At 1 hour 5 minutes, the no-longer-boiling tray is completely iced over but still liquid inside the cubes, while the warm water tray is only about 70% iced with liquid water still visible on the surface.
posted by vibrotronica at 1:41 PM on June 27, 2012


Heat is like unto Hell, but water is innocent (or how could you baptise someone with it?)

Dante would like to have a word with you.
posted by mykescipark at 1:46 PM on June 27, 2012


I present the Pop-Tarts theory:

1. So hot it's cool.
2. So cool it's hot.
3. Therefore the hot freezes faster.
posted by Kabanos at 1:54 PM on June 27, 2012 [2 favorites]


Well, the problem here is that the heating of the water relies heavily on the need to boil it in a pot first. However, to empirically observe this phenomenon one must watch the pot, which negates the ability of the pot to poil. Perhaps you could try to observe the phenomenon backwards, since it will be much clearer in hindsight.

While a description of the actions you took to replicate this phenomenon might be heard by more people, most journals will want a full write up. You could also try to photograph the phenomenon without watching the pot, but most of the scientific literature has much longer length requirements than 1000 words.

One possible solution involves using a kettle instead of a pot, but since the pots in most kitchens are black, you aren't really proposing anything different. And to be honest, since this experiment involves so much heat, it probably shouldn't be done in a kitchen anyway.
posted by This_Will_Be_Good at 1:55 PM on June 27, 2012


Something DaddyNewt mentioned above is similar to what I was thinking.

Solid water forms a crystal lattice with a specific configuration. Water in the liquid state, while fluid, also has a fleeting microstructure to it. Specifically, water molecules align to form "cages" of water molecules with space in between them. They do this because their dipoles align with partial negative charges and partial positive charges in proximity.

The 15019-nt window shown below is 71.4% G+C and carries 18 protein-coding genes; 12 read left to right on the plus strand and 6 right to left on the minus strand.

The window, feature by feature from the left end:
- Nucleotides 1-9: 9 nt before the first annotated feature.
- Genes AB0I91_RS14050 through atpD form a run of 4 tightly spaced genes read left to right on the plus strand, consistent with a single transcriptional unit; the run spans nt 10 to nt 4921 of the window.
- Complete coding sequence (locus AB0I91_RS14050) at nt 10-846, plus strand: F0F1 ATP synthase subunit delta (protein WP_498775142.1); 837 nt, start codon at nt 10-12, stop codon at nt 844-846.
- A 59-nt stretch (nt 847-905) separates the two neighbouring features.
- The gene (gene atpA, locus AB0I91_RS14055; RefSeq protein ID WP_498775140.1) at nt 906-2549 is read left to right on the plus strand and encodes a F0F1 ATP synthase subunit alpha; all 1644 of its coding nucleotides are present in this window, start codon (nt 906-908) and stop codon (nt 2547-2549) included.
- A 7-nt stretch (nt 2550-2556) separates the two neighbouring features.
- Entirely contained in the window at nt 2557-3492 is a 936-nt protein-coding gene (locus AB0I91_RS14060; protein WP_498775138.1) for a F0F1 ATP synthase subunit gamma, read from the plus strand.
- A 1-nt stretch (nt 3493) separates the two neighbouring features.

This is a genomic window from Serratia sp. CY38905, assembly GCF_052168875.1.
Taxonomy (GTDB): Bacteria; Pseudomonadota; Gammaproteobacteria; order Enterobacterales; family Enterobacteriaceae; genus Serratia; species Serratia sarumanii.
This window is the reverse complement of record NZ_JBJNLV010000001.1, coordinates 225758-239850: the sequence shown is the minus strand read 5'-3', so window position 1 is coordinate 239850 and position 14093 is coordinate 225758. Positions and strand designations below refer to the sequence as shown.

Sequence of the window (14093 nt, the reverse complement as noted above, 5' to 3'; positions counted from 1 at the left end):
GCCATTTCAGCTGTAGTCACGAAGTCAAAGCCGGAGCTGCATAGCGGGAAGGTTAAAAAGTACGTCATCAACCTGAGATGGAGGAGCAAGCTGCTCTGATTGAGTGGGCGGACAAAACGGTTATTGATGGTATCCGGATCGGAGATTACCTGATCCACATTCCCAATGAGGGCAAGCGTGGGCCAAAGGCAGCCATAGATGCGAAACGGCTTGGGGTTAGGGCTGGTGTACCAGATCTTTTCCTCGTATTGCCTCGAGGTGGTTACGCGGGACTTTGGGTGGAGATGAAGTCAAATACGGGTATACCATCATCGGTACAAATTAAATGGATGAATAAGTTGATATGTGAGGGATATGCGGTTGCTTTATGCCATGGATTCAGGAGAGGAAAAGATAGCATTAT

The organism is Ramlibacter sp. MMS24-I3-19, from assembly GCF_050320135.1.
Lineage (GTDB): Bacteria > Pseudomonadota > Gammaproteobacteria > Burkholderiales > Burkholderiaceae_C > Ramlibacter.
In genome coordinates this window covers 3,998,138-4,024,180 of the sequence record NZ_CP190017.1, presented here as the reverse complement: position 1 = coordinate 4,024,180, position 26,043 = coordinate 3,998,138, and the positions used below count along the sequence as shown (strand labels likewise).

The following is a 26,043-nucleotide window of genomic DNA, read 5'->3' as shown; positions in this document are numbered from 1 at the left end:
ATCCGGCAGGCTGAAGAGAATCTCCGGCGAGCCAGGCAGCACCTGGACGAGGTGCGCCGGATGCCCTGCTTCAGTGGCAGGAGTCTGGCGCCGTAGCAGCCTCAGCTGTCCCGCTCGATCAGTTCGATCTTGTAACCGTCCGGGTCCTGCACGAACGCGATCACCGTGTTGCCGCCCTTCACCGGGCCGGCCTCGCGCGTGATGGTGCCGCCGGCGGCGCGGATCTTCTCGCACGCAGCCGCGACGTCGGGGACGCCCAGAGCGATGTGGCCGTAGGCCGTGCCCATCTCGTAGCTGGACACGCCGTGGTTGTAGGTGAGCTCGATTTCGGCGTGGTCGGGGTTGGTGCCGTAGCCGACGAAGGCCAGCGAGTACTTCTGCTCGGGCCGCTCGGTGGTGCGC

In order for liquid water to freeze, you can consider it the sum of two processes. The first process requires the liquid water to break apart these microcages. Then the molecules can align themselves in the solid crystal lattice configuration. Warmer water, because of the dispersion of the molecules due to higher temperature, does not have to overcome the microcage interactions of liquid water as much. That is, the microcages are already disrupted.

Hence, the warmer water molecules can go directly to aligning in solid crystal lattice configurations They don't first have to undergo an entropically favored (but enthalpically disfavored) process by which they become more disordered first (the non-caged arrangement), before then being able to undergo the transition to the entropically disfavored, but enthalpically favored solid lattice arrangement.

TL, DR version: I suspect it's all about the transition barrier of the entropic process. For those of you who have studied Gibb's Free Energy, you know that i spontaneous processes, sometimes entropy issues can be large enough to overwhelm enthalpic ones when the entropy change is significant and temperature is higher.

I'd have to run some calculations and controlled experiments to figure if this were the case, but it's a theory, anyway. :)

Also, love the suggestion above that other liquids should be tested. If the effect is substantially restricted to the behavior of water, then I'd suspect it's almost certainly entropic issues related to molecular arrangements in liquid vs solid state.
posted by darkstar at 2:02 PM on June 27, 2012 [4 favorites]


As a minor addition to darkstar (and DaddyNewt)'s thoughts: isn't water unusual in that it expands on freezing? It seems like to arrange itself this way, which in some sense works against gravity given a rigid vessel, a shortage of random, energetic motion would tend to delay this process.
posted by George_Spiggott at 2:09 PM on June 27, 2012 [1 favorite]


darkstar, it seems like you're suggesting either that the warmer water, once it reaches 0°C, retains a "memory" of being warm that the colder water doesn't; or that the warmer water freezes at a different temperature than the colder water. Can you clarify?
posted by Mapes at 2:11 PM on June 27, 2012


1 hour 40 min: boiling water is now completely frozen into cocktail-ready cubes. Non-boiling still liquid in the middle. Terminating experiment on account of I have Flaming Lips tickets.
posted by vibrotronica at 2:16 PM on June 27, 2012 [7 favorites]


Experiment suggests your flaming lips will turn to ice before my 98.6 degree lips. Enjoy!
posted by It's Raining Florence Henderson at 2:31 PM on June 27, 2012 [3 favorites]


Mapes, I'm not sure, but it's not my intention to imply those things. Basically, both the warmer water and the cooler water are identical when they are making the final transition to freezing. I think what I'm suggesting is that they had to take different pathways to get there, though.

That is, the cooler water had to go through an entropic detour first to reach its destination, while the warmer water didn't. So that, although the warmer water started farther away from its destination (in a sense), it gets there first.